Two Choices for Putting the ‘Science’ into Computational Social Science

If you read this blog or work in the same space as I do (what I would broadly describe as computational social science), you are probably aware of the trend for physicists to make a lateral leap to researching social systems. This can be a bit of a bumpy journey since those, such as me, trained in physics are prone to making some unrealistic simplifications and assumptions. At best, these simplifications make exact analytical solutions more feasible, and often do not matter; averaging out harmlessly or providing a vital null model against which other observations, including a real effect, can be compared. At worst, this approach yields unrealistic findings or is dismissed as modeling ‘people as atoms’ and frankly doesn’t interest anyone except other physicists analysing social systems in equally unrealistic ways (check out Phillip Balls recent deep dive on the history of this phenomenon).

I truly believe that everyone struggles to throw off the perspective imposed by the things they were exposed to at a formative age, and so it is my lot to forever bear the burden of a physicist’s mindset. Fighting to stop myself from reducing everything I lay eyes upon to a phase transition or a hysteresis loop.

It was with this same perspective that I gladly attended a talk by the Behavioural Insights Team (BIT) organised by the UNDP innovation group. I attended gladly not just on patriotic grounds; the BIT span out from the UK cabinet office, but because I recall attending a great talk on ‘nudges’ by the father of behavioural economics interventions Cass Sunstein at Harvard Business School some years ago. The BIT makes a business out of small tweaks to processes in social systems, or nudges in order to optimise them. For example, asking people to sign their tax return at the top rather than the bottom leads to more honest reporting.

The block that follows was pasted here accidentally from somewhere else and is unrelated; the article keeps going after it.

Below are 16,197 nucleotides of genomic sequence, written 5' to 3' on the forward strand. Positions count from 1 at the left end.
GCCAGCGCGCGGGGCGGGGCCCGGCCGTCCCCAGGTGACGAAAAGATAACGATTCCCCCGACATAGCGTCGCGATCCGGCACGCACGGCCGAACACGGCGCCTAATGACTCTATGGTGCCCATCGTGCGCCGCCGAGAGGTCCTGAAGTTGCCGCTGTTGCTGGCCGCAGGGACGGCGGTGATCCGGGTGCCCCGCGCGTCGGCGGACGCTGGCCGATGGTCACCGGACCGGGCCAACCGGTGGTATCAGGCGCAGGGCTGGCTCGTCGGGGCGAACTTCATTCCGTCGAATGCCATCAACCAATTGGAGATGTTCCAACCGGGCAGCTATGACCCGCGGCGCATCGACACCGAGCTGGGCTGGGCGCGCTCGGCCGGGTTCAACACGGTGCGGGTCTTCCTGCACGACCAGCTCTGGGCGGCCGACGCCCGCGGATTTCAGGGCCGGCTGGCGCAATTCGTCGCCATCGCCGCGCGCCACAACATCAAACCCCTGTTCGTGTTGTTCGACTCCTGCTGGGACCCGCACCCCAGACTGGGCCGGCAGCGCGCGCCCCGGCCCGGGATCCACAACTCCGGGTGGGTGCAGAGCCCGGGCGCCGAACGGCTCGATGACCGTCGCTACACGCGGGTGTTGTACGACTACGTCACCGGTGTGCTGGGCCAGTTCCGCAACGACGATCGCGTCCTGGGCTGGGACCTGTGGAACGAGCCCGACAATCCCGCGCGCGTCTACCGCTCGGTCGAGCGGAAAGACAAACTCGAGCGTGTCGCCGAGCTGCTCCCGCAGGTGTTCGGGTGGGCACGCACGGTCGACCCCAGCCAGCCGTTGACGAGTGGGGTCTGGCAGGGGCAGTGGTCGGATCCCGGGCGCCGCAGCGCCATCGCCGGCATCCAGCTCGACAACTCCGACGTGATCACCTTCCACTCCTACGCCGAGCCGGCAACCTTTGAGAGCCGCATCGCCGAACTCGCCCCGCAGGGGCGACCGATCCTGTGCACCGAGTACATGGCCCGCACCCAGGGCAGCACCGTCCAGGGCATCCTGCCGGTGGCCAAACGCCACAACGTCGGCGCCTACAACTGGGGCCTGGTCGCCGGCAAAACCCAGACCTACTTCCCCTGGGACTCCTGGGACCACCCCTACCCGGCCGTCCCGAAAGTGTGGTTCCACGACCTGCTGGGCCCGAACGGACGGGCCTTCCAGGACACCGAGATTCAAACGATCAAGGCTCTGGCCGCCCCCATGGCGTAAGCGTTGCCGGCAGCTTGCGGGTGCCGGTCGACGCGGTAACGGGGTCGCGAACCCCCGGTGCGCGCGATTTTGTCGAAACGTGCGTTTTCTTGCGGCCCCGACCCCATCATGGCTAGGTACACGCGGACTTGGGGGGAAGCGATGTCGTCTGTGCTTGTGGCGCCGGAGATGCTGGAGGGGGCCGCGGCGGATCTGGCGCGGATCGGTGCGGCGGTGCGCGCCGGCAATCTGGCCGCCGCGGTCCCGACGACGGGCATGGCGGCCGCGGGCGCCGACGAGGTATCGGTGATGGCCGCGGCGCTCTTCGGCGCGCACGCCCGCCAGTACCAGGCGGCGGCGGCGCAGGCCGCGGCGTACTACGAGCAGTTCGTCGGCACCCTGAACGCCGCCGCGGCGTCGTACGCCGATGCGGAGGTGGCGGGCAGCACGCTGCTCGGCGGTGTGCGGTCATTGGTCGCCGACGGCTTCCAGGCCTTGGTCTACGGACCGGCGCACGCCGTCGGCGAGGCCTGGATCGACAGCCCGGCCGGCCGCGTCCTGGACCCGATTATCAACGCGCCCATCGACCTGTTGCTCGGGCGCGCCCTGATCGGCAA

What was interesting to me, was the contrast between the BIT, working in government, and tech companies’ use of essentially the same idea: giving a randomly selected group of people a different experience and measuring the difference in the outcome to see if there is a statistically significant improvement. This is known as a ‘randomised control test’ by the BIT and more commonly known as an ‘A/B test’ in industry.

A/B tests really hit the mainstream in an unfortunate way in 2014, when researchers investigated the contagion of positive and negative emotion on Facebook users by purposefully exposing a group of users to particularly emotional content on their news feed. While I personally believe that the outrage in the face of this work was out of proportion, I also realised that people do not appreciate the scale of these constant ongoing experiments to test new features or products. A common user test might be to investigate whether sending a newsletter on a Monday rather than a Friday leads to more clicks, or as trivial as changing the shade of blue of a button to see if people interact with it more favourably. But many of these are constantly ongoing on platforms such as Facebook, Amazon et al.